Pierce studied for a Bachelor of Commerce degree at University College Dublin (UCD) before delaying his master’s degree to go travelling. He would receive a letter from his father in every city he visited, urging him to complete his studies, something he duly did before embarking on another backpacking tour (this time he went the other way around the world).

(Image credit: Samsung)

(Image credit: Samsung) (Image credit: (Image Credit: Samsung))

Life lessons

Pierce returned to a difficult job market in the mid-1990s and took a job selling insurance to primary school teachers in the west of Ireland. This involved low base pay and a lot of travelling but the sales techniques he had been taught failed to yield a single sale.

Recognising that rural Ireland required a different approach to the city, Pierce ditched the suit and told prospective clients to come and have a chat if they were interested. Eventually, he attracted interest and made multiple sales thanks to word of mouth recommendations.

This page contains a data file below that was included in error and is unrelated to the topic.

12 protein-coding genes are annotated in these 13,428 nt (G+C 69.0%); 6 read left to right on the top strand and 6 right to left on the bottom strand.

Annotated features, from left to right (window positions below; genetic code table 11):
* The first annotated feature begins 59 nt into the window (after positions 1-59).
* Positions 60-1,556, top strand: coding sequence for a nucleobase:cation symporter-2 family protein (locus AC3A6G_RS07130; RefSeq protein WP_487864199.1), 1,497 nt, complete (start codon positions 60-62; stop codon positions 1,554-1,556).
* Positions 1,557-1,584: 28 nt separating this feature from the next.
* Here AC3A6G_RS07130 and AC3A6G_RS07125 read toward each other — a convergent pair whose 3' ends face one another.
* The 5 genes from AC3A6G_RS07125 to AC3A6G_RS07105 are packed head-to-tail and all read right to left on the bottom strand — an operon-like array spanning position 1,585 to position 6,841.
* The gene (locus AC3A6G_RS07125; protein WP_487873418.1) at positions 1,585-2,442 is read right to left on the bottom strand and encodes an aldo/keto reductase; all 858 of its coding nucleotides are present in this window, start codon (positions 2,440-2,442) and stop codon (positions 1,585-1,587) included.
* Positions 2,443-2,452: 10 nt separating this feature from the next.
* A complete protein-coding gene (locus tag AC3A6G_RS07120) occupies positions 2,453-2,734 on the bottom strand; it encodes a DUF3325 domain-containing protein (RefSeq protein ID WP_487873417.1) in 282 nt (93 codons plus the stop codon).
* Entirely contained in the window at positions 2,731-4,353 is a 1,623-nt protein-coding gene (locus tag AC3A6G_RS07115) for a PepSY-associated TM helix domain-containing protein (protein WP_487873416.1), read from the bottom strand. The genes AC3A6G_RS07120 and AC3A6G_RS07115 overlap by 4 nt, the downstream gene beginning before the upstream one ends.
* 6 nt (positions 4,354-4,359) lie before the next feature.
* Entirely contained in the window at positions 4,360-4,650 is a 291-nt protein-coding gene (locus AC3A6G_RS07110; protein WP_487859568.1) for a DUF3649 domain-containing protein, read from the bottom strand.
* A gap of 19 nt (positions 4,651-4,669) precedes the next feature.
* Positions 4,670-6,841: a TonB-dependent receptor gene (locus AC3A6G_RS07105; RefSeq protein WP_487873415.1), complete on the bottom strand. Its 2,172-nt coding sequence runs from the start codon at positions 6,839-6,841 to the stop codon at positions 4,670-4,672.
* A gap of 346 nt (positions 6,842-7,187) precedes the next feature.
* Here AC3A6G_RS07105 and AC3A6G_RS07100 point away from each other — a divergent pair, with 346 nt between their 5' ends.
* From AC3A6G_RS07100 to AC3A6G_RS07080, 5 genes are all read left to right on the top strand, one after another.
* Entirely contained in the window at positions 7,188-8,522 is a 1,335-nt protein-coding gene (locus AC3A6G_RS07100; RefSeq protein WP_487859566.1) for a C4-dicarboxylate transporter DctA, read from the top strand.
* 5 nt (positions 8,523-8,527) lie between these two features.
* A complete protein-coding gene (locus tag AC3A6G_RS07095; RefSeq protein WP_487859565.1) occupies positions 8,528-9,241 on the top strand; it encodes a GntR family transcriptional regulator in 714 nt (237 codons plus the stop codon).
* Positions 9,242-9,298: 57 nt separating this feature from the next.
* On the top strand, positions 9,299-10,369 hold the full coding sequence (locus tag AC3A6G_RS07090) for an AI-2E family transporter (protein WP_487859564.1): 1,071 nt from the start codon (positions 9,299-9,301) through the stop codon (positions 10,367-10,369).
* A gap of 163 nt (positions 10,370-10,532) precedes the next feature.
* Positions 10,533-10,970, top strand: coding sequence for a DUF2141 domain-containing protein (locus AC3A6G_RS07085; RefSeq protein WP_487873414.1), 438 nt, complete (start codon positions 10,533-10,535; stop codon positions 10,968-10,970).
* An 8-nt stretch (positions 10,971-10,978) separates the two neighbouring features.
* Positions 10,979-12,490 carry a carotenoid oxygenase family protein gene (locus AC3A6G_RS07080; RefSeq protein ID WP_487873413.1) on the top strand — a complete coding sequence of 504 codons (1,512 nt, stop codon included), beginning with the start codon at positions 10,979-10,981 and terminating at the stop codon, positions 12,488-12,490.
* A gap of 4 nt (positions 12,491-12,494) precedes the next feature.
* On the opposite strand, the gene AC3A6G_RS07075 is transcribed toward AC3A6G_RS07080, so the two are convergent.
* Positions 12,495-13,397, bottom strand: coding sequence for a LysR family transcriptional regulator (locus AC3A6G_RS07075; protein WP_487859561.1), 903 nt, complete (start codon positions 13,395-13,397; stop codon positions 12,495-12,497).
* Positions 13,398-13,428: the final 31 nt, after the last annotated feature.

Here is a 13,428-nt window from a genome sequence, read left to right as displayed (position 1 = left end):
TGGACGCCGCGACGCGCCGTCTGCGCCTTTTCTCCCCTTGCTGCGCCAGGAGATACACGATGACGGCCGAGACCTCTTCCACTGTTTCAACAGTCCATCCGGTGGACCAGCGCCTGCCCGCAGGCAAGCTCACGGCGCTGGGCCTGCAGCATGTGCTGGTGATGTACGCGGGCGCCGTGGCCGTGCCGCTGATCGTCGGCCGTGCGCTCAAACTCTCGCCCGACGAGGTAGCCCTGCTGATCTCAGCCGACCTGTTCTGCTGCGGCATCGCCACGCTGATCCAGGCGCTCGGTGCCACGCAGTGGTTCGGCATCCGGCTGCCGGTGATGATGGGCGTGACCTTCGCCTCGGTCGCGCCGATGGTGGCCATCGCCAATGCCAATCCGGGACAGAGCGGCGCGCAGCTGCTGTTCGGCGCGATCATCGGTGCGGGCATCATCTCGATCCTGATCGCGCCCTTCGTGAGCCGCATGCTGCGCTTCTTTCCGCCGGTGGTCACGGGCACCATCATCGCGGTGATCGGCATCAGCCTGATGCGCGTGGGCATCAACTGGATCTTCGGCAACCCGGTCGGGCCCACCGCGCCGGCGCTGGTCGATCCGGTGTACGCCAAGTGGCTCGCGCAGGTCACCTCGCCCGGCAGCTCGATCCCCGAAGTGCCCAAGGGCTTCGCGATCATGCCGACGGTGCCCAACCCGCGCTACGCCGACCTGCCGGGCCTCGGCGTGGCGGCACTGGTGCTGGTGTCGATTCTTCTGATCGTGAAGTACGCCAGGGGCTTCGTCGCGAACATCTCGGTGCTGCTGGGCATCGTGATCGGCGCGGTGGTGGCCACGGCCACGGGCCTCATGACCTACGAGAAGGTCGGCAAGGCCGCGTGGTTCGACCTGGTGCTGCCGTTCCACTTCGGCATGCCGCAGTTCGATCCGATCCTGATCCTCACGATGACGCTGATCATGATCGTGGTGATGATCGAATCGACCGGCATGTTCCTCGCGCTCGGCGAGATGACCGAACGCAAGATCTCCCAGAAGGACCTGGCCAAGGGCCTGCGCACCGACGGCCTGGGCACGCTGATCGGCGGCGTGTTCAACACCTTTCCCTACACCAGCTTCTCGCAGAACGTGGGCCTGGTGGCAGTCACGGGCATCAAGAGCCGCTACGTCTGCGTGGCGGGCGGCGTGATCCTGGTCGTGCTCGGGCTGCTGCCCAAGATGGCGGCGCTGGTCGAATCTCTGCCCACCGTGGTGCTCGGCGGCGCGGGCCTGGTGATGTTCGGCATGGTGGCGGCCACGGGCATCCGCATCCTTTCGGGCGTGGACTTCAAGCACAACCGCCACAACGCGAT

This was followed by a spell at his father’s sock company. Pierce was ordered to spend time around the factory, sweeping the floor and performing other tasks.

His early career taught Pierce of the value of learning about customers and gaining their trust, as well as the importance of learning everything there is to learn about a business and acquiring the respect of a team.  These lessons would prove invaluable as Pierce began his career in the mobile industry.

(Image credit: (Image credit: Pixabay))

Connecting people

He started out as General Manager of consumer products at Ericsson in Ireland in 1996, helping to oversee the transition from Ericsson to Sony Ericsson, before shifting to an operator focused role. In 2004 he became the head of Nokia Ireland before making the move to Dubai to become the Head of Go to Market for the Middle East and Africa in 2008.